- The Washington Times - Thursday, March 20, 2008

The number of U.S. high-speed Internet connections topped 100 million last year, according to a Federal Communications Commission report that said broadband access is available to subscribers in 99 percent of the nation’s ZIP codes.

High-speed access climbed 55 percent from 65.3 million connections in mid-2006, according to the assessment, which measured access data as of June 30, 2007. Nearly 66 million of the total 100.9 million broadband connections serve consumers. Of those connections, 51 percent are through cable, 37 percent are DSL, 2 percent are fiber and the remaining 10 percent are either satellite, fixed or mobile wireless and power line.

The report concluded that high-speed services are being deployed across the country in a “reasonable and timely fashion.”

“Since becoming chairman, I have made broadband deployment the commission’s top priority,” said FCC Chairman Kevin J. Martin at the agency’s monthly public meeting yesterday. “The United States is the largest broadband market in the world and our newest report finds continued growth.”

But the Republican-led agency’s two Democratic commissioners had significant criticisms of the report’s methodology, noting that the FCC’s definition of “high-speed” — anything higher than 200 kilobits per second — is lower than standards used in other countries.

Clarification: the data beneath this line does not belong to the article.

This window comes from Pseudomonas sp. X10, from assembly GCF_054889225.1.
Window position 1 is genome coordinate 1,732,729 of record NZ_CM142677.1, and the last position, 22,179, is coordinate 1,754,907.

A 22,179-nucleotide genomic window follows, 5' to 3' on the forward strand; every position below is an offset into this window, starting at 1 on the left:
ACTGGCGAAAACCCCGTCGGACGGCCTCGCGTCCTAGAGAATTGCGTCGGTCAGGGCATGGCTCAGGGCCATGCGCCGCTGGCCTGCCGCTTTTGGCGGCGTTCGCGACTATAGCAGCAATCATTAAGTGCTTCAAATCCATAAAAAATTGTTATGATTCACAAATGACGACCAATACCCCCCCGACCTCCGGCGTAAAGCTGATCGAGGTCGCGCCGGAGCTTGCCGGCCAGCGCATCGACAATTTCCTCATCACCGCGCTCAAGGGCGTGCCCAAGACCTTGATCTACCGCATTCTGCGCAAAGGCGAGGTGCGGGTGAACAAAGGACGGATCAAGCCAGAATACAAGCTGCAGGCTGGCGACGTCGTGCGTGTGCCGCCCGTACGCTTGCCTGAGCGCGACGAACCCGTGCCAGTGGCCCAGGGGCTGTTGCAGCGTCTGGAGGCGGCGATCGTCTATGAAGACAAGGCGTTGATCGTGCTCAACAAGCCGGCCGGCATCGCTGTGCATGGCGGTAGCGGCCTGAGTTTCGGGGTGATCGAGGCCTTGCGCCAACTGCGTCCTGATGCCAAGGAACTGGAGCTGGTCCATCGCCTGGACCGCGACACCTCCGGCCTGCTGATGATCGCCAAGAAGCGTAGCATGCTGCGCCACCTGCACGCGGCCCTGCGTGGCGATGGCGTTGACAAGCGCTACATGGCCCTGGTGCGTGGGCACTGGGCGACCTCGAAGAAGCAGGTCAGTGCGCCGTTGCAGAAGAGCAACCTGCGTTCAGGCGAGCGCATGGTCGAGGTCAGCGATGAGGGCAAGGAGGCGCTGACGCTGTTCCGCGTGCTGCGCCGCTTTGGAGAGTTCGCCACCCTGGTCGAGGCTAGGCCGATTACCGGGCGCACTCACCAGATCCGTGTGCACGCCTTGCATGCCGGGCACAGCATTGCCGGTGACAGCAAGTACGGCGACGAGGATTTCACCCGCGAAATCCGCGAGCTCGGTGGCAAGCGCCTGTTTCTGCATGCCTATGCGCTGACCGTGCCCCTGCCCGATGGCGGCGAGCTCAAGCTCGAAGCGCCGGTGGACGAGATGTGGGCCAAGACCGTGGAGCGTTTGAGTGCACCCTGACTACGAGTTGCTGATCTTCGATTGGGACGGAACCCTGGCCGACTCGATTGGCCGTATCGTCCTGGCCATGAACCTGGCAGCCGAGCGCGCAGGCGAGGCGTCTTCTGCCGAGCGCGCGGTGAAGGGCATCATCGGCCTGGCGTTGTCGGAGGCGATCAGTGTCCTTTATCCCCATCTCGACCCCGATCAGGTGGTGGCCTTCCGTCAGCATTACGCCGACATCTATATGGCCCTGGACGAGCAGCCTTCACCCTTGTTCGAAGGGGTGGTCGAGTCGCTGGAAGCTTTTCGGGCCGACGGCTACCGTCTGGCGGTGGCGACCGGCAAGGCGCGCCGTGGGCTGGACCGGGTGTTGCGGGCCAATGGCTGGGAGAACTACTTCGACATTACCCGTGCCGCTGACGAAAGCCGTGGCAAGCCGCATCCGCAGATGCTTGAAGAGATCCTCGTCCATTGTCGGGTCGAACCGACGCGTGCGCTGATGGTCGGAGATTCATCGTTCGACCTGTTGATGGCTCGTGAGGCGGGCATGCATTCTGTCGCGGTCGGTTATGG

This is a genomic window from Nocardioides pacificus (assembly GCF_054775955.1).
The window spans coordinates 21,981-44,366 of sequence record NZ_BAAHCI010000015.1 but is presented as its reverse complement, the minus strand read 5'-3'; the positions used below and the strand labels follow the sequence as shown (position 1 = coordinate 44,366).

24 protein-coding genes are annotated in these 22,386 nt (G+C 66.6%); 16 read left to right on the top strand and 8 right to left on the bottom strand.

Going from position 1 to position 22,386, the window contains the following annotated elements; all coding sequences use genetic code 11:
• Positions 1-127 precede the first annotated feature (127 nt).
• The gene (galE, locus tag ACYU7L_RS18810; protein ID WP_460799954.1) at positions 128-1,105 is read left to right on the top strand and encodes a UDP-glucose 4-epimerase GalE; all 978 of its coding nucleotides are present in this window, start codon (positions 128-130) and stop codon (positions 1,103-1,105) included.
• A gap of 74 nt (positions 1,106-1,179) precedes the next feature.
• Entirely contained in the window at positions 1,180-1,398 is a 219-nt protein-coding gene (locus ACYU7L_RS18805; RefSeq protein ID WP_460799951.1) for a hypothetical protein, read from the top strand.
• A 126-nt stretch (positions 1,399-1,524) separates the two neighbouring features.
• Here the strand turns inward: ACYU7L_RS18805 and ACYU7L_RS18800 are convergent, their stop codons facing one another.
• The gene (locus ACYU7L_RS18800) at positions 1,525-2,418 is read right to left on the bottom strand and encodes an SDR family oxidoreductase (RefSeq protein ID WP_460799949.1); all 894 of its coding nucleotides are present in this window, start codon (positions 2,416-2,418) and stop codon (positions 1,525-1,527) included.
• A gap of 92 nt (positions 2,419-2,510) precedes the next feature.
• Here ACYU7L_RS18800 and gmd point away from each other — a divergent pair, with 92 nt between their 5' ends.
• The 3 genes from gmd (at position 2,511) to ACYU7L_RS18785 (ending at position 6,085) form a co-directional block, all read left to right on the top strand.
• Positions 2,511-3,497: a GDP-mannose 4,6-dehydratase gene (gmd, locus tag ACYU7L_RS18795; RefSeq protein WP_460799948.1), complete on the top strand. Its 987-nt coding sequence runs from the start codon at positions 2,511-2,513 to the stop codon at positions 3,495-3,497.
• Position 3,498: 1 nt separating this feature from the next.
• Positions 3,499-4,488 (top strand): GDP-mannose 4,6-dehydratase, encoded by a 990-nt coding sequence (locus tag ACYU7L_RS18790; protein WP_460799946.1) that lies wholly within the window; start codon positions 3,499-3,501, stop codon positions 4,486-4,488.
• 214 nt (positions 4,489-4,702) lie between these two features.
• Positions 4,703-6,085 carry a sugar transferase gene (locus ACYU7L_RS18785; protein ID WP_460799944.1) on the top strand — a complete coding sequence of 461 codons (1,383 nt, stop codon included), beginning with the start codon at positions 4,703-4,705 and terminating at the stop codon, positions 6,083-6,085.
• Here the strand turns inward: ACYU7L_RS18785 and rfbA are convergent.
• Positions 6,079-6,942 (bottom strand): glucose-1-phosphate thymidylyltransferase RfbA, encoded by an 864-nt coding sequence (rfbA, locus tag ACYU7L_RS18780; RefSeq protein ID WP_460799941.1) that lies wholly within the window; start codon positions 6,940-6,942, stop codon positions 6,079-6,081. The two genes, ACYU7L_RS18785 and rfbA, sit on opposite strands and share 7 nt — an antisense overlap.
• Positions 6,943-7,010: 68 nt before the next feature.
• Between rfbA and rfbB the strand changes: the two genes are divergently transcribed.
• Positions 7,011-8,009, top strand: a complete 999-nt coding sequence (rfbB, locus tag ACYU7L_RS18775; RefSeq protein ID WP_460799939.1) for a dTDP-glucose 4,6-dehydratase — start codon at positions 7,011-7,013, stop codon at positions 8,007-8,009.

“We can write reports that conclude that Americans are receiving broadband in a reasonable and timely fashion. But the facts are always there, glaring and staring us in the face, showing us where we really stand,” said Commissioner Michael J. Copps, citing findings that the United States is ranked 15th in the world in terms of broadband penetration.

Mr. Copps and his Democratic colleague, Jonathan S. Adelstein, criticized the report for not measuring U.S. progress against other nations and for not including discussions of price. They also bemoaned what they said is a lack of a national broadband strategy.

“It is increasingly apparent that an issue of this importance to the economy and the success of our communities warrants a coherent, cohesive and comprehensive national strategy. The first step in addressing this challenge is to collect better data about the state of the marketplace and to perform a realistic assessment of our success and failures,” Mr. Adelstein said.

The commission yesterday invited public comment on broadband prices and service availability. It also voted to change its data-gathering methodology, expanding the number of high-speed tiers to include faster services, despite a warning from Republican Commissioner Robert M. McDowell that using a rubric of certain speeds to define “broadband” might have unintended consequences.

“Instead of allowing consumers to determine what is a sufficient speed for their desired purposes, the government is drawing an arbitrary line that may favor some technologies that are currently considered ‘broadband.’ While the concept of what is ‘broadband’ should constantly improve and evolve, these decisions are best left to consumers and the marketplace, not unelected bureaucrats,” Mr. McDowell said.

The agency earlier this week announced the end of a two-month-long auction of wireless spectrum that netted $19.6 billion in bids. The airwaves, which will be surrendered by broadcasters in next February’s transition to digital television, are prime for broadband services because they can penetrate walls and travel far distances.

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